How you can keep your friends and family close online

How you can keep your friends and family close online

As time goes on, the world is increasingly having its conversations online. Gambling conferences have gone digital, Presidents prefer Twitter over interviews, and family members share big news on Facebook and Instagram, rather than the hand written letters of yester-year. It’s important then that we re-learn the skills that kept us civil, and not further deepen divides that are already being created by our little digital bubbles.

To help that effort, we’ve gathered a few tips to follow so that you can keep friends and stay close with loved ones online.

Keep everything separate

Although it can be a bit annoying at times that social media has fractured itself, there’s some convenience in having different social media platforms for different purposes. LinkedIn for work, Facebook for family, Instagram for friends, and Twitter for the rest? That’s one way to do it. If you are a social media power user and have multiple platforms, you probably don’t have the same audience on all of them. Use that to your advantage, and only post what your audience would expect in each place. Family photos on FB, you’re most controversial opinions on Twitter and you should be fine.

Maybe lay off unpolite conversation

The online world has seemingly gotten more political. Maybe that was going to happen eventually, but it forgets an age-old piece of wise advice: Don’t talk about religion, politics or money. We’re pretty good at the first and last part, but a lot of people want you to know now if they are a proud conservative or a fierce liberal. And the plain fact is, it mostly doesn’t matter. Your connections with family and friends are most likely to be about shared experiences, cultural touch points, and if everybody saw the latest episode of whatever’s hot on HBO right now. Stick to the tried and true.

Remember the person, drop the strawman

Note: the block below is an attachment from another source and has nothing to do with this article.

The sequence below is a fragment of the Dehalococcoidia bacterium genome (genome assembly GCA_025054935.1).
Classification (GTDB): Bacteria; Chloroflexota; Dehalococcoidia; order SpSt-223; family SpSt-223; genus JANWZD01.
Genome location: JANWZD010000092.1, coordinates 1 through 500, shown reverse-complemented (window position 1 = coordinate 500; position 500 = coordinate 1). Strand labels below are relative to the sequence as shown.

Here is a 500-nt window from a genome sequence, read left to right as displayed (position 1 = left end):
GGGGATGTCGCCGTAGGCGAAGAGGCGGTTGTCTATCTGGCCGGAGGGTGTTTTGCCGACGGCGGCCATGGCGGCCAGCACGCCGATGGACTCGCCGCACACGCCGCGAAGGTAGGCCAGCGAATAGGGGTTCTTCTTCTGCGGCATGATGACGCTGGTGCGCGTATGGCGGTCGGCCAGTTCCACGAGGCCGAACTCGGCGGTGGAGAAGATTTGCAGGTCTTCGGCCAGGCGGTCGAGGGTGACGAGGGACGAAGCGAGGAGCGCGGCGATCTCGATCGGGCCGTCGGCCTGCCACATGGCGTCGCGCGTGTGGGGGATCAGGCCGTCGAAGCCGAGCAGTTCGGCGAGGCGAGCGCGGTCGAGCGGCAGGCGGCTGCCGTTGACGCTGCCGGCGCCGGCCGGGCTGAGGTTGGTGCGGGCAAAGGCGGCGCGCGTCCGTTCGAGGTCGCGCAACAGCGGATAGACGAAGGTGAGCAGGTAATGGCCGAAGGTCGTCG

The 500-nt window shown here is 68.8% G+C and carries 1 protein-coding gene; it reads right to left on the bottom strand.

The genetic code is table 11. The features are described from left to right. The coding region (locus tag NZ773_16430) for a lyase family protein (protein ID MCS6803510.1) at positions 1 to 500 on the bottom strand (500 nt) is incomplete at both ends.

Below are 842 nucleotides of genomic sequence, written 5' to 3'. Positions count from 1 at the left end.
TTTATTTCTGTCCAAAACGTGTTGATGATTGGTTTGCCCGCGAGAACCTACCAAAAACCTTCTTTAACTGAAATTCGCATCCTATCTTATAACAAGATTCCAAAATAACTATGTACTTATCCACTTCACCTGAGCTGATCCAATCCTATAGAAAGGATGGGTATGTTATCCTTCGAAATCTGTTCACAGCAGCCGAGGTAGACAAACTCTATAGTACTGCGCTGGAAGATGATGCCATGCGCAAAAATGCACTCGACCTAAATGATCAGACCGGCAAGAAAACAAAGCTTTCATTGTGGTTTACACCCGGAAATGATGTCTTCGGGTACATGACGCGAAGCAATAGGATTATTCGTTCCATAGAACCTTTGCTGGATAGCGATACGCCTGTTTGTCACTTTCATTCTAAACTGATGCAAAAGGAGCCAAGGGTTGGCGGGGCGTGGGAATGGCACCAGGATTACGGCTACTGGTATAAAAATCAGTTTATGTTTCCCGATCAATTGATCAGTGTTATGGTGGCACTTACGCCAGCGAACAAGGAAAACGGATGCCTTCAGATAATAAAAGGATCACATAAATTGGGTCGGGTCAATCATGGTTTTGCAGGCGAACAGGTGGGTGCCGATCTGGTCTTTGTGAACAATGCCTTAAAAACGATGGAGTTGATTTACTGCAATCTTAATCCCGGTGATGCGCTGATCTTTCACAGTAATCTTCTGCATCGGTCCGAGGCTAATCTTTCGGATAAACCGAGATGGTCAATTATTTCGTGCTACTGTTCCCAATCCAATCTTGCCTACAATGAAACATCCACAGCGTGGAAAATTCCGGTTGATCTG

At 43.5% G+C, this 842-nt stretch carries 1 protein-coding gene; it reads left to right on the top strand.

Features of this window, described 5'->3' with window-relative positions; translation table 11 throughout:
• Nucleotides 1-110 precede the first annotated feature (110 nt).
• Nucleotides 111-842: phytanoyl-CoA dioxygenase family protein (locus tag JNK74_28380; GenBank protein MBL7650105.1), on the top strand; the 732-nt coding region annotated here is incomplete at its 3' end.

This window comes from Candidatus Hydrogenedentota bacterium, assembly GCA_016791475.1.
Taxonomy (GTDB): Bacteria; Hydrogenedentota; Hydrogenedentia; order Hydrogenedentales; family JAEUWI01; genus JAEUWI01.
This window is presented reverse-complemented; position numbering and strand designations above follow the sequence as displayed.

When real conversation starts though, it’s very easy to fall in the trap of treating someone you admire and love with the same contempt that you would if they were just another random Twitter bot, and it goes both ways. Don’t fall into that trap, and start with your shared experience before focusing on what divides you.

For example, I was watching an old episode of Star Trek: The Next Generation, and Captain Picard had to reunite two long lost, warring tribes from the same species. During a pause for a drink, the two sides despair they will never agree on anything, and Picard declares “You’re wrong… we’ve agreed to have some brandy together.”

Focus on what unites you first, and leave the battles for those who get paid for it.

Be positive as much as possible

There’s a good reason Facebook only had ‘likes’ for so long, and Twitter still only has the heart. The platforms are trying to push positivity on us all. While that creates an unintended social media arms race for some, the intent is good.

If crazy Aunt Edna is posting non-stop about how 5G is making her birds gay, she’s probably bored, lonely and scared. That doesn’t mean you should shun her digitally until she smartens up, it means you should show her warmth and connection. Pull the old boomer trick and start posting positive responses in her comments, even if its about something completely unrelated. “Heard cousin Tommy got a new haircut! He must be looking slick!” Maybe not the best example, but anything is better than letting her keep focusing on the conspiracy theories, because…

Cancellation isn’t an option

We might all have a little bit of fun when a celebrity does something gross and we can declare them cancelled, but that doesn’t work with family and friends. If someone starts going off the deep end, that means you may personally be losing a connection that was once important in your life. Don’t curse them out, don’t ignore them, and don’t let them continue down that path. Keep working on the ties that bind you, and make the online world a better place for all those you love.
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